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Preece v. Covenant Presbyterian Church

United States District Court, D. Nebraska

March 31, 2015

RICHARD JEREMIAH PREECE, an Individual, Plaintiff,
v.
THE COVENANT PRESBYTERIAN CHURCH, a Nebraska non-profit domestic corporation, Defendant.

ORDER

THOMAS D. THALKEN, Magistrate Judge.

This matter is before the court on the defendant's Motion for Reconsideration (Filing No. 87). The defendant seeks reconsideration of the court's March 6, 2015, Memorandum and Order (Filing No. 82) denying the defendant's Motion for Summary Judgment (Filing No. 52).[1] The defendant filed a brief (Filing No. 88) in support of the motion. The plaintiff filed a brief (Filing No. 90) opposing reconsideration. The defendant filed a brief (Filing No. 91) in reply.

The defendant employed the plaintiff from August 1, 2010, until July 3, 2012. See Filing No. 1 - Complaint ¶¶ 1, 9. The plaintiff alleged the defendant terminated his employment due to his gender and marital status, and in retaliation for complaining about sexual harassment committed by a pastor who was the plaintiff's direct supervisor. Id. ¶¶ 11, 15. Specifically, the plaintiff alleges he filed for divorce during his employment and became the single parent of four children. Id. ¶ 10. Additionally, the plaintiff alleges he was subjected to "episodes of uninvited touches, elongated frontal body hugs, back rubs and neck massages, private office visits, and unsolicited invitations for drinks, dinner and companionship" on a daily basis. Id. ¶ 11. Based on these allegations, the plaintiff asserts claims against the defendant for: 1) gender discrimination, in violation of Title VII of the Civil Rights Act of 1967, as Amended, 42 U.S.C. § 2000e-2, et seq. (Title VII), and the Nebraska Fair Employment Practices Act, Neb. Rev. Stat. § 48-1101, et seq. (NFEPA); 2) marital status discrimination, in violation of the NFEPA; and 3) retaliation, in violation of Title VII and the NFEPA. See Filing No. 1 - Complaint. The defendant generally denies the plaintiff's allegations, alleging the plaintiff resigned for personal reasons. See Filing No. 13 - Answer.

On September 26, 2014, the defendant filed a motion for summary judgment on the bases the plaintiff failed to provide proper notice of sexual harassment and, in any event, the First Amendment to the U.S. Constitution and the ministerial exception to employment discrimination statutes shield the defendant from liability. See Filing Nos. 52 and 55. On March 6, 2015, the court denied summary judgment finding material issues exist about whether (1) the plaintiff was a "minister" for the defendant, such status being a prerequisite to applying the ministerial exception; (2) the alleged sexual harassment was severe and pervasive enough to create a hostile work environment; and (3) the plaintiff was reasonable in reporting sexual harassment to the person who he wrongly believed to be his immediate supervisor. See Filing No. 82.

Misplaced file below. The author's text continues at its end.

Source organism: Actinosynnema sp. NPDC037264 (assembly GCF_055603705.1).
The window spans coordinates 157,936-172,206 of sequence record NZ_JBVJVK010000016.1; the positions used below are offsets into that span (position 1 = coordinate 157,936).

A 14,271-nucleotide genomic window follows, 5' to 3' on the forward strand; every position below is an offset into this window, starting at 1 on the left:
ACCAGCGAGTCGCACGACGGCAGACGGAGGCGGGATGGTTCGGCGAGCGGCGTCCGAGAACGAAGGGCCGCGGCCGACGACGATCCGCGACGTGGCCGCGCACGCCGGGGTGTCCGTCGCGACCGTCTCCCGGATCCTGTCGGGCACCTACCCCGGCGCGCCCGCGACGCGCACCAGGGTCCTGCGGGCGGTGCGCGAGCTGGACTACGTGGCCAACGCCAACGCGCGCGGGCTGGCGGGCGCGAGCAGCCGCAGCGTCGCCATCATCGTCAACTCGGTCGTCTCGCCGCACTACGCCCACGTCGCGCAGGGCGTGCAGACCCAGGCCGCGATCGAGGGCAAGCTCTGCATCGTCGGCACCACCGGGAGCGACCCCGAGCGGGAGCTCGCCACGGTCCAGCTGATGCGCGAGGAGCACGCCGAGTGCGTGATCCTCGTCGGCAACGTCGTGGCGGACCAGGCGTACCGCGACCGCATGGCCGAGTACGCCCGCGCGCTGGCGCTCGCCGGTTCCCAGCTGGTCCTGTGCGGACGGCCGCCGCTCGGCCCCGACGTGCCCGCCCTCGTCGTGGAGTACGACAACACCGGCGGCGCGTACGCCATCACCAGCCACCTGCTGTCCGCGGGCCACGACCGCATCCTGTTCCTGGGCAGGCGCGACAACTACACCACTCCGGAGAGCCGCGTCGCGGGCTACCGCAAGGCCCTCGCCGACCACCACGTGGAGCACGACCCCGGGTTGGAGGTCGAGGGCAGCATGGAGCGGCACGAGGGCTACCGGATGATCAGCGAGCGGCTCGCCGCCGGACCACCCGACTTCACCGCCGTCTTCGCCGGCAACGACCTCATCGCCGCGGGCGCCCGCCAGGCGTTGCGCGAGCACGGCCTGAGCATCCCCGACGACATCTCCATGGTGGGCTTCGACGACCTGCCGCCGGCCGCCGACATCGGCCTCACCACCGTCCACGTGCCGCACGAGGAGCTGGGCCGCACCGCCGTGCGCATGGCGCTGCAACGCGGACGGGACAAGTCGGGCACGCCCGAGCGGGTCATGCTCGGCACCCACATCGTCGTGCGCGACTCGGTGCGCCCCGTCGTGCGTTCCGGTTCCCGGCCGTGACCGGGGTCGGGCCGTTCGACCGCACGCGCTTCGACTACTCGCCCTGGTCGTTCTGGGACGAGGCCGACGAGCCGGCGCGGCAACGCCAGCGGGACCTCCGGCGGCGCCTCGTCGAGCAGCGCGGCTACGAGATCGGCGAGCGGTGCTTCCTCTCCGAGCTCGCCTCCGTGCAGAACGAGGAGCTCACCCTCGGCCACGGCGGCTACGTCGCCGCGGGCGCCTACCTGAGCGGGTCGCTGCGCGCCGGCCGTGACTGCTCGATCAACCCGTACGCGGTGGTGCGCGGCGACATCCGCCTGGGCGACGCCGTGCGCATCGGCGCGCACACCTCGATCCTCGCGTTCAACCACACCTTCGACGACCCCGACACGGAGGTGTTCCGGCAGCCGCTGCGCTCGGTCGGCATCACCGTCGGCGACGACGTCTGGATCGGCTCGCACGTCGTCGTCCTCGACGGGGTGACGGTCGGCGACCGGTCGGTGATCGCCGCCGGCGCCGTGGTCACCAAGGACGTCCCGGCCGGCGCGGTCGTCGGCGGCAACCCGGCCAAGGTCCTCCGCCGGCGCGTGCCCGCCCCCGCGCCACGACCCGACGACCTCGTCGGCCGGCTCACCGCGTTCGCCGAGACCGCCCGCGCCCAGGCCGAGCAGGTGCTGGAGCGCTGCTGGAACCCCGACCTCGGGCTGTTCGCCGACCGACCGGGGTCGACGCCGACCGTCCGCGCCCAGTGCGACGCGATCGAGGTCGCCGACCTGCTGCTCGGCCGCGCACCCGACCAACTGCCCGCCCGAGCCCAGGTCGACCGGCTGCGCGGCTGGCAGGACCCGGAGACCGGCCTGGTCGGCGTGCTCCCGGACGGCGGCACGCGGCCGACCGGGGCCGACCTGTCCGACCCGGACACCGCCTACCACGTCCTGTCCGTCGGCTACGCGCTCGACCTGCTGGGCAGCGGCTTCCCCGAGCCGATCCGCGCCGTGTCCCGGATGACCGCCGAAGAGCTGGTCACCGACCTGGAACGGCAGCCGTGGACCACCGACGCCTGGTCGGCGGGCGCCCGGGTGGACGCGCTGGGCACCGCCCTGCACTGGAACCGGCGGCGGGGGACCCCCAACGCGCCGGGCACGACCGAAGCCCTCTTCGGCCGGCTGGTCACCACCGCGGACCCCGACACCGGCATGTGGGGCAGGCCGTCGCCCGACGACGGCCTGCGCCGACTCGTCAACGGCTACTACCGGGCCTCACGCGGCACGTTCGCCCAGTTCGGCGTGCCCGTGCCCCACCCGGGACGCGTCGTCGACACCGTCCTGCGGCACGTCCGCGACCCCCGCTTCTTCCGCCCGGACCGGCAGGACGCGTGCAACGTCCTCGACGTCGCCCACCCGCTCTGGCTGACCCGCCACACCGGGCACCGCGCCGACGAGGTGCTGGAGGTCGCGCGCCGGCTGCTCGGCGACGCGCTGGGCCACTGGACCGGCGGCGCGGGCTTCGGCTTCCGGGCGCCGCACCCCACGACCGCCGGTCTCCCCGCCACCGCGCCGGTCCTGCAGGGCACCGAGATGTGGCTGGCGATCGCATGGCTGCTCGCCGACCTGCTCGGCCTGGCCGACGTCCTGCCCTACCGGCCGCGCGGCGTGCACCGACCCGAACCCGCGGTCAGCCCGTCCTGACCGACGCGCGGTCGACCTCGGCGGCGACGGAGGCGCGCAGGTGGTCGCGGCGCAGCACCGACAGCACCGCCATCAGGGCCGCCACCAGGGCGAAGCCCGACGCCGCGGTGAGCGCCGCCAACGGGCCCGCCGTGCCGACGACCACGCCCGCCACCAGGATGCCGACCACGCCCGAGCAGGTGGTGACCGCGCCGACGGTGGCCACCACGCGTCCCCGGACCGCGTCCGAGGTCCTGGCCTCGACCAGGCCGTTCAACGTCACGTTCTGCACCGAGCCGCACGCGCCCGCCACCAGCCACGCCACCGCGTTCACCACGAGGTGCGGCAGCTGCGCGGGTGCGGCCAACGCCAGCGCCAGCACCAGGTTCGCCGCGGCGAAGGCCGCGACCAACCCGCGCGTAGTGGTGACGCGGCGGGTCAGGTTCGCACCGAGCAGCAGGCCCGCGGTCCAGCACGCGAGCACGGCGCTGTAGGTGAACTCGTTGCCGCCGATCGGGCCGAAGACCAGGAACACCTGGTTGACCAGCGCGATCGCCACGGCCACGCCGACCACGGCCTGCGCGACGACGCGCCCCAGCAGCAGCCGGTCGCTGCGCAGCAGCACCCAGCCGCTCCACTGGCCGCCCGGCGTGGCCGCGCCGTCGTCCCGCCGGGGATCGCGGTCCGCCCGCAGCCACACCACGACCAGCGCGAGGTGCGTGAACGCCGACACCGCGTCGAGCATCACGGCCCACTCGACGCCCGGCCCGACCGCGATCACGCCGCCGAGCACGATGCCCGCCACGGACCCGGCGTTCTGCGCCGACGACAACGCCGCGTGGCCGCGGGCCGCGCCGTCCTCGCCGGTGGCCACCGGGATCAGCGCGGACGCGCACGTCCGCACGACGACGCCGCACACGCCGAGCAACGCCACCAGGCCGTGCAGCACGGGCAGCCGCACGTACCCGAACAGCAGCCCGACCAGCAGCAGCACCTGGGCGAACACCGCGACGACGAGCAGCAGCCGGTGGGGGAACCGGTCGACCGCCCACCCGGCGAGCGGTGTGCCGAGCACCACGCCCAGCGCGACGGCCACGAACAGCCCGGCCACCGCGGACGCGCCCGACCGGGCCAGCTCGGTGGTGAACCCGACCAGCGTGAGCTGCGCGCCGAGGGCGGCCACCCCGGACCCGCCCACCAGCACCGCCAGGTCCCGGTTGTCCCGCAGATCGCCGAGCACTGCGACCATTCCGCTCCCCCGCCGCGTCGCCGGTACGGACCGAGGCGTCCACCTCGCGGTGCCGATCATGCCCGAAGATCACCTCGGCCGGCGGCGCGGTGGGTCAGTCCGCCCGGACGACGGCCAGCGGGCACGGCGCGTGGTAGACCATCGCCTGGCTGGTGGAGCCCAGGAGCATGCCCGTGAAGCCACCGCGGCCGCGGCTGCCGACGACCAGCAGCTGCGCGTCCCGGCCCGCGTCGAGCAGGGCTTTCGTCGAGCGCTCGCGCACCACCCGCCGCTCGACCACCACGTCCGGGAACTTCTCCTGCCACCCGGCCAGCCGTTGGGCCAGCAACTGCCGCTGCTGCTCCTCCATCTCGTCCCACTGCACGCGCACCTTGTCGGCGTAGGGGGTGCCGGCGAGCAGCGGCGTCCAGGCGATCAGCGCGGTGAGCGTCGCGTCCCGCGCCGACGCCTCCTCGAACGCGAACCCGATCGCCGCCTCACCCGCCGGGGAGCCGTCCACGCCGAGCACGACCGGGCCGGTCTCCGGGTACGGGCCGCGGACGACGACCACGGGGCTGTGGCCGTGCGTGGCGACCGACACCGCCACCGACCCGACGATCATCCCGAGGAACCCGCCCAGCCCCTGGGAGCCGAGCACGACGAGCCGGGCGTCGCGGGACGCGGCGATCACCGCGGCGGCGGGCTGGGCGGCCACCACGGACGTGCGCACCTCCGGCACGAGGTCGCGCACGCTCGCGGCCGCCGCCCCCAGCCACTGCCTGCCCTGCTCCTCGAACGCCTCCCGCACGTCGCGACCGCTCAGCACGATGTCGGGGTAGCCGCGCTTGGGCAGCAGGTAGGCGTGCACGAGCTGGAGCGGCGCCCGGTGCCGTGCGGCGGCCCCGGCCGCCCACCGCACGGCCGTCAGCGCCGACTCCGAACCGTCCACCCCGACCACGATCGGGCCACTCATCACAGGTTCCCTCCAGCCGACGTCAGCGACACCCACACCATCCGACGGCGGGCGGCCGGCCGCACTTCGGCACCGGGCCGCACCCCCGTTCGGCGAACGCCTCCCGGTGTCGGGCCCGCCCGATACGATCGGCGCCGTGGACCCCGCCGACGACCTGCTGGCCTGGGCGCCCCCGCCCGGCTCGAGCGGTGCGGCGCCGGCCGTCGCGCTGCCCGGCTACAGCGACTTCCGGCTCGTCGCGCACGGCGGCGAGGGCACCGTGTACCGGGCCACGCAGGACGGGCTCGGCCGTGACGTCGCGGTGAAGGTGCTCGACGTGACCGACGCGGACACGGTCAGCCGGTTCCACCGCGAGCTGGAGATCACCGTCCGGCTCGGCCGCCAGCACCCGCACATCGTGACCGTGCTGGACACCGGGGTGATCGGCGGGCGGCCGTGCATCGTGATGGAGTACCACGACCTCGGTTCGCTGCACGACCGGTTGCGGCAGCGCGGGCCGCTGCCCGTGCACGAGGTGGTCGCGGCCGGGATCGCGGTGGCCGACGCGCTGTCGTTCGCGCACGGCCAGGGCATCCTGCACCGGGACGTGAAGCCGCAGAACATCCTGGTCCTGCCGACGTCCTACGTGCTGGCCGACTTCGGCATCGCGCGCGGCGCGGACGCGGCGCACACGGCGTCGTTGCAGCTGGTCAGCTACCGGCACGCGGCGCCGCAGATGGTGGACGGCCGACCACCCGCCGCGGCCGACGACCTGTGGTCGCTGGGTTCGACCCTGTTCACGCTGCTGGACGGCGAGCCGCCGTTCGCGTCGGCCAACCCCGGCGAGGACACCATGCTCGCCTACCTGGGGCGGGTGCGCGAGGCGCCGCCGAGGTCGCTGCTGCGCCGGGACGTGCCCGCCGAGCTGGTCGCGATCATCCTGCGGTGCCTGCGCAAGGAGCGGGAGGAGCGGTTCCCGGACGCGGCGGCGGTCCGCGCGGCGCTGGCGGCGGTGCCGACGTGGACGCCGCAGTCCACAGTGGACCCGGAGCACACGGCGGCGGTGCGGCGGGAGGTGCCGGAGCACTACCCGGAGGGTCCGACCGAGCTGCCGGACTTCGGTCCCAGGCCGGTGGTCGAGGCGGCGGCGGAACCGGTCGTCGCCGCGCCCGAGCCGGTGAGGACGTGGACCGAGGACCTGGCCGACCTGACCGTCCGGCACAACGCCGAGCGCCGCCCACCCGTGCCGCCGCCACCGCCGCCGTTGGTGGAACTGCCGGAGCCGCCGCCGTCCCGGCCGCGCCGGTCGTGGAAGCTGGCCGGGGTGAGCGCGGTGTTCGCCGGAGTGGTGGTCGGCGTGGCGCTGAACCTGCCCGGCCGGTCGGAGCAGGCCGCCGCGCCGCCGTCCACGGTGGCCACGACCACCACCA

On March 17, 2015, the defendant filed the instant motion for reconsideration arguing the court committed manifest errors of law and fact justifying reconsideration of the court's March 6, 2015, Memorandum and Order denying summary judgment. See Filing Nos. 87, 88, and 91. First, the defendant contends the court erred by failing to apply the ministerial exception, as a matter of law, by disregarding relevant case law and undisputed facts supported by the record and by finding a question of fact existed. See Filing No. 88 - Brief p. 2-9; Filing No. 91 - Reply p. 2. Second, the defendant argues the court failed to identify any evidence that the alleged sexual harassment affected a term, condition, or privilege of the plaintiff's employment. See Filing No. 88 - Brief p. 9-11; Filing No. 91 - Reply p. 2. Finally, the defendant contends the court erred by failing to apply the Ellerth-Faragher affirmative defense by disregarding undisputed evidence demonstrating the plaintiff unreasonably failed to take advantage of preventative or corrective opportunities provided by the defendant. See Filing No. 88 - Brief p. 11-14; Filing No. 91 - Reply p. 2.

The plaintiff denies the defendant provides justification for reconsideration. See Filing No. 90 - Response p. 1-3. The plaintiff argues the defendant merely wants a different result. Id. at 3.

ANALYSIS

The defendant filed the motion for reconsideration pursuant to Federal Rule of Civil Procedure 60(b).

Motions for reconsideration serve a limited function: to correct manifest errors of law or fact or to present newly discovered evidence. They are not to be used to introduce new evidence that could have been adduced during pendency of the motion at issue... [or] to tender new legal theories for the first time.

Arnold v. ADT Sec. Servs., Inc., 627 F.3d 716, 721 (8th Cir. 2010) (internal citation and quotation marks omitted). Under the rule, a court may reconsider a previous order based on additional facts or a change of circumstances. See Peter Kiewit Sons', Inc. v. Wall St. Equity Grp., Inc., No. 8:10CV365, 2012 WL 5400037, at *4 (D. Neb. Nov. 5, 2012).

Reconsideration is appropriate where the movant shows entitlement to relief under at least one of the following conditions:

(1) mistake, inadvertence, surprise, or excusable neglect;
(2) newly discovered evidence that, with reasonable diligence, could not have been discovered in time to move for ...

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